Sunny is a 12 year old Australian Shepherd. I took her to the vet 2 months ago not because she seems sick, but because she seemed to be losing weight, despite increasing her food to 3 cups a day. Our younger 8 year old eats 2 cups, is smaller, and weighs 10 lbs more! She's always been more active and had a higher metabolism, but it didn't explain why she was hips and ribs poking out skinny. I'd been monitoring her weight on the scale at home, and she seemed to be barely maintaining at 40 lbs. At her fighting fittest during her agility years, she was 48 lbs of solid muscle - to have lost 1/6th of her body weight when she'd been normal/lean her whole life? They found tumors in her abdomen. To find out whether they're cancerous or not would require poking or cutting into them, risking rupture and bleedout, with little to no chance of surgery or diagnosis being helpful. Sonigram shows they're full of blood, so likely giant cavernous hemangiomas (if non cancerous) or some variation on other organs, all the organs, cancerous, non cancerous, we don't know. What we do know is that she acts happy and normal, and any cutting and poking and stress would do more damage to her spirit than letting her go on as she is, and her indominitable bull-headed sheepdog will is her best fighting tool she will have to keep going as long as possible. So, we chose to address the weight issue, by feeding her cooked whole-dinners of chicken, broccoli, sweet potatoes, blueberries, salmon, hard-boiled eggs - basically a keto diet - along with a smaller amount of her kibble and added turkey-tail vitamins to her senior vitamins, and are feeding her several times throughout the day in smaller meals. This seems to be working, as she's put weight back on, and the whole-food diet is not just making her feel energized and great, but our younger 8-year old as well! (He can't be left out!) However, in the past few days, we've noticed her slipping on the stairs a bit more, skittering on the back deck, and losing traction in her back end. She has an old groin-muscle injury from agility and resulting stiffness, and I know she's gotten more wide-legged and her gait is off since she's gotten older from it, but I'm wondering if this could be ataxia from metastasizing tumors... other concerning signs new this week is her voice seems to have gone a bit hoarse. :-/ That was the first sign my never-smoked-a-day-in-his-life father-in-law had pancreatic cancer (and died a month later). Xray and sonigram showed her heart and lungs to be clear - just her gut was taking up space so her diaphragm and stomach had limited room... and she's had various sebaceous cysts for years that I've always seen as a sign of impending doom, except some of the newer ones are crusty and sound like the warning-sign ones they tell you about. But, she continues to smile, act like nothing's wrong, happily dominates dog #2, and demands attention now that she suspects we're giving in to her every whim and wish for it for some reason... Putting nausea in symptoms - she rarely throws anything up, but often gets the dry-heaves in the morning, probably due to how everything is sitting pushed in her gut. She's gotten terrible gas though - this started before we changed the diet... the vet wanted to put her on some sort of anti-diarrheal, but I think it just blocked her up and was giving her hemanic(?) encephalitis or something, as she'd look confused and stare at us and was really out of it... that worried us, so we stopped the medication. This was about the time we sat down the the vet and decided we were not going to pursue a medicated route, and going to try to simply make her comfortable and give her body the tools it needs to do its best through holistic means. I guess what I'm hoping to get from here is advice on what signs/symptoms I should be on the lookout for as things get worse if things are metastasizing and tumors are spreading.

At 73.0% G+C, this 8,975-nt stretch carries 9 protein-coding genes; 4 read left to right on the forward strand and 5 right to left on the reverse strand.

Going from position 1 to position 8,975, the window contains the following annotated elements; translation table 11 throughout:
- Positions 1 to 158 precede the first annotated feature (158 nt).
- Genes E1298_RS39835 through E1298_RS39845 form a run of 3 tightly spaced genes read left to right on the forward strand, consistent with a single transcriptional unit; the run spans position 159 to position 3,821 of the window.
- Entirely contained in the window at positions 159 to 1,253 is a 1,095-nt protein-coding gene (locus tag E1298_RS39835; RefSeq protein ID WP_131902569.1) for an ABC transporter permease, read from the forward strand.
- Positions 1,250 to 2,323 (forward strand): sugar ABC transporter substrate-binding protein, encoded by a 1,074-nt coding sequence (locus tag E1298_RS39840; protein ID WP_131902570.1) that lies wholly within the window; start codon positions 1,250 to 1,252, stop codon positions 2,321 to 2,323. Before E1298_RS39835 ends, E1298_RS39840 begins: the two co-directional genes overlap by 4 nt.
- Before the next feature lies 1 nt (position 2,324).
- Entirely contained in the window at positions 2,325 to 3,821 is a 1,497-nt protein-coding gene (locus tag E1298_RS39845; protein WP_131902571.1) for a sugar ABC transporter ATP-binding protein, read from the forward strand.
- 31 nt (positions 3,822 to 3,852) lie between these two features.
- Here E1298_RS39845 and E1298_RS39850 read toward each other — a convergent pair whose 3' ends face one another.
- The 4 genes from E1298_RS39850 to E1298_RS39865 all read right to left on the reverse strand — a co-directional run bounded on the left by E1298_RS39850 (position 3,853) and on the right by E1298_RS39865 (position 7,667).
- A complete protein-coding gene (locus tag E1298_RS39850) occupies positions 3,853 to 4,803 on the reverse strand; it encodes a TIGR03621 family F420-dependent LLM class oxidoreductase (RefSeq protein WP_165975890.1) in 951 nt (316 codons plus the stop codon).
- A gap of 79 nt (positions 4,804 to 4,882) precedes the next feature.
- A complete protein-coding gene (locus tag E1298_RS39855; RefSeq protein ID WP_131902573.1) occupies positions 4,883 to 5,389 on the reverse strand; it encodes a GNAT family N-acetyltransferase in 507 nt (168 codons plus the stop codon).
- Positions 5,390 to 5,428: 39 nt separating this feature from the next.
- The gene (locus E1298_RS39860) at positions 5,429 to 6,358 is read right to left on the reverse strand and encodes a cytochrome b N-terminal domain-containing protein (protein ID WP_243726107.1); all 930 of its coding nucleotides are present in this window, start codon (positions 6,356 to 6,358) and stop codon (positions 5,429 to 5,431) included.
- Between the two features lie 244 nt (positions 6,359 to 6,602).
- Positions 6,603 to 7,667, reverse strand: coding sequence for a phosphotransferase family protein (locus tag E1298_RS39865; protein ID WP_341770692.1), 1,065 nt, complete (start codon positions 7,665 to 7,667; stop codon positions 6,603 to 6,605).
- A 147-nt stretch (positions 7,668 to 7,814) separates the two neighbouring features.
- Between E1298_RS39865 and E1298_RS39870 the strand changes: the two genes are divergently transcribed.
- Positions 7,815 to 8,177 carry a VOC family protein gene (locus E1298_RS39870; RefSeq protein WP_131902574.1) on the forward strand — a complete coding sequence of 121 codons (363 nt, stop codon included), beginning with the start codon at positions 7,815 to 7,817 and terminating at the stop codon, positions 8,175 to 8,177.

Ataxia Average Cost

From 367 quotes ranging from $100 - $3,000

Average Cost

$1,200